Bot sik as with heart unfainedly beleeve, and with mouth bauldly confesse the Lord Jesus, as before we have said, sall most assuredly receive their guiftes: First, in this life, remission of sinnes, and that be only faith in Christs blude; in samekle, that albeit sinne remaine and continuallie abyde in thir our mortall bodies, zit it is not imputed unto us, bot is remitted, and covered with Christs Justice. Secundly, in the general Judgement, there sall be given to every man and woman resurrection of the flesh: For the Sea sall give her dead; the Earth, they that therein be inclosed; zea, the Eternall our God sall stretche out his hand on the dust, and the dead sall arise uncorruptible, and that in the substance of the selfe same flesh that every man now beiris, to receive according to their warkis, glory or punishment: For sik as now delyte in vanity, cruelty, filthynes, superstition or Idolatry, sal be adjudged to the fire unquencheable: In quhilk they sall be tormented for ever, asweill in their awin bodyes, as in their saules, quhilk now they give to serve the Devill in all abhomination. Bot sik as continew in weil doing to the end, bauldely professing the Lord Jesus, we constantly beleve, that they sall receive glorie, honor, and immortality, to reigne for ever in life everlasting with Christ Jesus, to whose glorified body all his Elect sall be made lyke, when he sall appeir againe in judgement, and sall rander up the kingdome to God his Father, who then sall bee, and ever sall remaine all in all things God blessed for ever: To whome, with the Sonne and with the haly Ghaist, be all honour and glorie, now and ever. So be it.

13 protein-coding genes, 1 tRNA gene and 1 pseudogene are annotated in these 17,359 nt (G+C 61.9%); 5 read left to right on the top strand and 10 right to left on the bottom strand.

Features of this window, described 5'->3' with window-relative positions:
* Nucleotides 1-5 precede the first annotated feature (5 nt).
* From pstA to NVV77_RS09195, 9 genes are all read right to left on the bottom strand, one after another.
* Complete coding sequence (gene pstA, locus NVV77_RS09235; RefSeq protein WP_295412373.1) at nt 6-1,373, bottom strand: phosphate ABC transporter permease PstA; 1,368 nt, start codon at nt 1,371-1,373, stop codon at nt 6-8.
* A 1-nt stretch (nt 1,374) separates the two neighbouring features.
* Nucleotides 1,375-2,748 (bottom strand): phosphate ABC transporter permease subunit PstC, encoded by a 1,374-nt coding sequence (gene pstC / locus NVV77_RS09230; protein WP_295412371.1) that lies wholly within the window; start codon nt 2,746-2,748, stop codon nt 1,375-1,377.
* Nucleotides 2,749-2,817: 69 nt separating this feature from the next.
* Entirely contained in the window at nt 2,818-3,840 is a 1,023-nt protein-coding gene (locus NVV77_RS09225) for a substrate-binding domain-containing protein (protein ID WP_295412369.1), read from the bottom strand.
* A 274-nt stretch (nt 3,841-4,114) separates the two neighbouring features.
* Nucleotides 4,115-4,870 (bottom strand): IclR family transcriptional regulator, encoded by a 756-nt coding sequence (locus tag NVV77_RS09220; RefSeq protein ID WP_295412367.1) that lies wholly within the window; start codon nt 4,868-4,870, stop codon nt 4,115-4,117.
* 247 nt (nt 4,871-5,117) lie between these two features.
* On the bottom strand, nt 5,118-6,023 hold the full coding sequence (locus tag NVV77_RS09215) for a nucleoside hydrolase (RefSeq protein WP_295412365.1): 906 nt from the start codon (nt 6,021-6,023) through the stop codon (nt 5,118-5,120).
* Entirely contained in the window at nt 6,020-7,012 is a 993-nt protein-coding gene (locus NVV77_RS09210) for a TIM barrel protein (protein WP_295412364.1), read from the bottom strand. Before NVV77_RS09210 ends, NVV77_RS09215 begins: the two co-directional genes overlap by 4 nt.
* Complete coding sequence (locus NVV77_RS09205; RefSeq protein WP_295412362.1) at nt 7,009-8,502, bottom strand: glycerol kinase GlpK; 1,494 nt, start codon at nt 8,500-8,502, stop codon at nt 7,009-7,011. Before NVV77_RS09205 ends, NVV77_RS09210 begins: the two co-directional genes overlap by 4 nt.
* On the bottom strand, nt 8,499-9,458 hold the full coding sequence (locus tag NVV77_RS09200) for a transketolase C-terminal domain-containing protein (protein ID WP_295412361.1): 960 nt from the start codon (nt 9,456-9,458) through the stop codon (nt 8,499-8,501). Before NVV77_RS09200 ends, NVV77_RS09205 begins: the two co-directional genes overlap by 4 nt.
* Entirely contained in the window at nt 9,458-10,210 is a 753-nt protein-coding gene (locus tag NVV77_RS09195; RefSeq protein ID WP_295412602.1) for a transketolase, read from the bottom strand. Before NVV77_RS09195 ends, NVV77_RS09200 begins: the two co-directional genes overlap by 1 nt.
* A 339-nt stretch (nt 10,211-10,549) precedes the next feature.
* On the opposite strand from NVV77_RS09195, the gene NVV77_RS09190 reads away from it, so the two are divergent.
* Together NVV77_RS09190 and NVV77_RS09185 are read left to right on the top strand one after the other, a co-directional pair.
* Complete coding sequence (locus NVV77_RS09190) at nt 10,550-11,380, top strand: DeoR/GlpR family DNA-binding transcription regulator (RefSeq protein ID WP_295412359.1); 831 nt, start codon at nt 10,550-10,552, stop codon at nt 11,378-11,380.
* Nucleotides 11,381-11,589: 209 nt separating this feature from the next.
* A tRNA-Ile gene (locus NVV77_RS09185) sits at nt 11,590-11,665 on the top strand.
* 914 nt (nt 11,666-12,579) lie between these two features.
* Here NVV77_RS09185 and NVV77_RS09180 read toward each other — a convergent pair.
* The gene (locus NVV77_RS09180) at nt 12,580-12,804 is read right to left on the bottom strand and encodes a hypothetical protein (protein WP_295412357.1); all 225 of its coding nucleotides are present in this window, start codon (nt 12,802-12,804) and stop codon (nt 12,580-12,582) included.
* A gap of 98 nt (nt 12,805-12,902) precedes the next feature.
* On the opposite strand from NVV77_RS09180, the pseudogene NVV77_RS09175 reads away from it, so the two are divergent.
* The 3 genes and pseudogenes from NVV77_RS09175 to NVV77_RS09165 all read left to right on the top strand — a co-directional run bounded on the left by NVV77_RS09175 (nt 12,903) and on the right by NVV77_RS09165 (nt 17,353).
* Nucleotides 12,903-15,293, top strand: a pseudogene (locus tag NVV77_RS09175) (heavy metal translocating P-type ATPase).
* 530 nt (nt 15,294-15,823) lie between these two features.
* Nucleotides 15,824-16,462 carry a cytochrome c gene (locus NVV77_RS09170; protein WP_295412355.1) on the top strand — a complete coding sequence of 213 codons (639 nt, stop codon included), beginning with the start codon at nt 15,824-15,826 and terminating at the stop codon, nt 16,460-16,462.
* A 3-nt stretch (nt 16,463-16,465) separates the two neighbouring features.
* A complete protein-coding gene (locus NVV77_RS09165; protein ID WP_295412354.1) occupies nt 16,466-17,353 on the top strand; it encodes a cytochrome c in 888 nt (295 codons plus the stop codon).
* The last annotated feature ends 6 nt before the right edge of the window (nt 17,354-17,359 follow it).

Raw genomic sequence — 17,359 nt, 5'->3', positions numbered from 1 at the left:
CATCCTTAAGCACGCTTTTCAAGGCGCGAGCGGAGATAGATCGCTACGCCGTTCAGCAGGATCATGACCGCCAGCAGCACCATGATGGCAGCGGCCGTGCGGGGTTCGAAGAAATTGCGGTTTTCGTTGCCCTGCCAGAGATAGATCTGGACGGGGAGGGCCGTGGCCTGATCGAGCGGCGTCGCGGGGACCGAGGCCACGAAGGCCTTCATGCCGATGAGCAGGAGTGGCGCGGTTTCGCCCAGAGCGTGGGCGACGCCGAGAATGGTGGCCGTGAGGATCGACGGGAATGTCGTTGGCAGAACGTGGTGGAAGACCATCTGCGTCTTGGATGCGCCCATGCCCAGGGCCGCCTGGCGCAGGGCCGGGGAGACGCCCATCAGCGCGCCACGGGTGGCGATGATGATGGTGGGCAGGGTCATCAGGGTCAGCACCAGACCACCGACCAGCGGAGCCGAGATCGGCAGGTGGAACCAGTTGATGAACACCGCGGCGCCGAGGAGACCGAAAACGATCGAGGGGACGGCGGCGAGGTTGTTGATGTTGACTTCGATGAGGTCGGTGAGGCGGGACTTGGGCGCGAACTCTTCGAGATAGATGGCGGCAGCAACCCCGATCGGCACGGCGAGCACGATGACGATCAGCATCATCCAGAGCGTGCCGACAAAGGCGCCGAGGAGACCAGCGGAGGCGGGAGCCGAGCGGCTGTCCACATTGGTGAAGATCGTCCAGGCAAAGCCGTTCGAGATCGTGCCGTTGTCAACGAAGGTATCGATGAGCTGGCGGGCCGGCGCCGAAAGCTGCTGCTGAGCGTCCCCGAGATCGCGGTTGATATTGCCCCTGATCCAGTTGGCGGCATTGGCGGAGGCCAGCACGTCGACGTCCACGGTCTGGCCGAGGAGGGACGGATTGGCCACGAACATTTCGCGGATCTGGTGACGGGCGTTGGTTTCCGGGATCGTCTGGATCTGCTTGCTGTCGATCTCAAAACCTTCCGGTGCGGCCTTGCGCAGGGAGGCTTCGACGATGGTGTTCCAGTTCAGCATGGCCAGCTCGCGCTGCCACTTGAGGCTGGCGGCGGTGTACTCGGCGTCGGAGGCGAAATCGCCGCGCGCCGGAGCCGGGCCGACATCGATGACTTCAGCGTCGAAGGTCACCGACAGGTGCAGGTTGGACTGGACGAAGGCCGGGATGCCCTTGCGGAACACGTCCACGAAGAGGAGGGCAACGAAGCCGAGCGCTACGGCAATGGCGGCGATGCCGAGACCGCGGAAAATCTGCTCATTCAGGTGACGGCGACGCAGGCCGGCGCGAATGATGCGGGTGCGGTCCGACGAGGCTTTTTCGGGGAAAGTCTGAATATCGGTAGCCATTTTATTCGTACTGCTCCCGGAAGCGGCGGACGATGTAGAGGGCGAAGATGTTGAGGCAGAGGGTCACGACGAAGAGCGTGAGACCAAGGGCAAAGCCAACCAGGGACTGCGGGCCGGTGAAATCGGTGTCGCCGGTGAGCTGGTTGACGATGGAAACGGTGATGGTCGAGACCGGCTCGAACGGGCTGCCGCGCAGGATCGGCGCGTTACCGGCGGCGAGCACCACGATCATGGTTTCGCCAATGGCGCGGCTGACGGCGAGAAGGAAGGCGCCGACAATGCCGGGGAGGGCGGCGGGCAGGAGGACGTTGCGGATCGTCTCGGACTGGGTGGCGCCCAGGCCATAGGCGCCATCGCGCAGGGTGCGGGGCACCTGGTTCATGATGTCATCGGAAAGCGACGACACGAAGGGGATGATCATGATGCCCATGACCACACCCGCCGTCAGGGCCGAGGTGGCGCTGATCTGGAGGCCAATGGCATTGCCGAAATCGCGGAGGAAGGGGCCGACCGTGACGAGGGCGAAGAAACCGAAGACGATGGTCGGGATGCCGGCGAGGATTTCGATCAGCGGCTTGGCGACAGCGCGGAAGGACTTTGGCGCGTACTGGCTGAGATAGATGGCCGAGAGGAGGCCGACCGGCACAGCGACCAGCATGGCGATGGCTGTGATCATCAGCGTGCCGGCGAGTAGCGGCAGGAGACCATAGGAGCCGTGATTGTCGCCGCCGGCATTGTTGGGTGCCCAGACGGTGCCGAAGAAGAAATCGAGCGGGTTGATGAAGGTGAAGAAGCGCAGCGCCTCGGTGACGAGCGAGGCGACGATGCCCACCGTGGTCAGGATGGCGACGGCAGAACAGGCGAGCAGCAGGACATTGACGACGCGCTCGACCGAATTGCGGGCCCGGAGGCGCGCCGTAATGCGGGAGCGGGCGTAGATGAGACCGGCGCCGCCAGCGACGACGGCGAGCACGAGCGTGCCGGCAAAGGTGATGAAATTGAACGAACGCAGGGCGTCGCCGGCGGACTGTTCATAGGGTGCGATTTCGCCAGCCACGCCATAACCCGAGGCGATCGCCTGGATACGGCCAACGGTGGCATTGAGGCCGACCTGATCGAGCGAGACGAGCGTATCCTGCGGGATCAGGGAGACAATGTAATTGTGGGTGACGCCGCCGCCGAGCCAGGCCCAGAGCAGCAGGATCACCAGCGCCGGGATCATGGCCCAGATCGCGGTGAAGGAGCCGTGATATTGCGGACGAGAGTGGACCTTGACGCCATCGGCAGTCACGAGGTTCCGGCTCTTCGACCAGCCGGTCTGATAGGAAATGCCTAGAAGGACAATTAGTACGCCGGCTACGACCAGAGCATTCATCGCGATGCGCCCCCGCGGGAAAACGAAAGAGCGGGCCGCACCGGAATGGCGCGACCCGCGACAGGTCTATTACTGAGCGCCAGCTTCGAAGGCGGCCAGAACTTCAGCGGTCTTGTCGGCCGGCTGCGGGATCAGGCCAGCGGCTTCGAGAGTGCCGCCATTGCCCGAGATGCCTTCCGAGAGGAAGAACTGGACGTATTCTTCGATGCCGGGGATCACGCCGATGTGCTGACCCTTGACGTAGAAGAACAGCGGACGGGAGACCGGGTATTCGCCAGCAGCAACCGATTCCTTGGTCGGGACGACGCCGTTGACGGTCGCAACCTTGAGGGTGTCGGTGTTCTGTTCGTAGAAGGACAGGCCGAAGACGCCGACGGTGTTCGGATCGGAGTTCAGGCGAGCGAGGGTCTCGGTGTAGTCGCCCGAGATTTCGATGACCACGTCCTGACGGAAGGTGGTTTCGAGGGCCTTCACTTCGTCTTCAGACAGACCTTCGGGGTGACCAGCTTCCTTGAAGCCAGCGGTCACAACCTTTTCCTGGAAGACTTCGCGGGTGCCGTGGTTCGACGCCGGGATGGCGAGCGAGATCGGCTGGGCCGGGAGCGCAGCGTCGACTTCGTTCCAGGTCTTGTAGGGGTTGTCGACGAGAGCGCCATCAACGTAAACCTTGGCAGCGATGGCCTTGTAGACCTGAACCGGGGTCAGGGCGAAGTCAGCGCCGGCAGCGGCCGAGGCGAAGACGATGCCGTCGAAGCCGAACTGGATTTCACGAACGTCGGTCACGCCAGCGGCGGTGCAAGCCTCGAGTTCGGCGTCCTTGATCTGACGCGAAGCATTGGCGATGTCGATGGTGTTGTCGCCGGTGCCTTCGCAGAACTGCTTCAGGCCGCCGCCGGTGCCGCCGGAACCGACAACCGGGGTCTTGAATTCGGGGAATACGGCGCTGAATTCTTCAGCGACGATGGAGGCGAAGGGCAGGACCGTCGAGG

Arise (O Lord) and let thy enimies be confounded; let them flee from thy presence that hate thy godlie Name. Give thy servands strenth to speake thy word in bauldnesse, and let all Natiouns cleave to thy trew knawledge. Amen.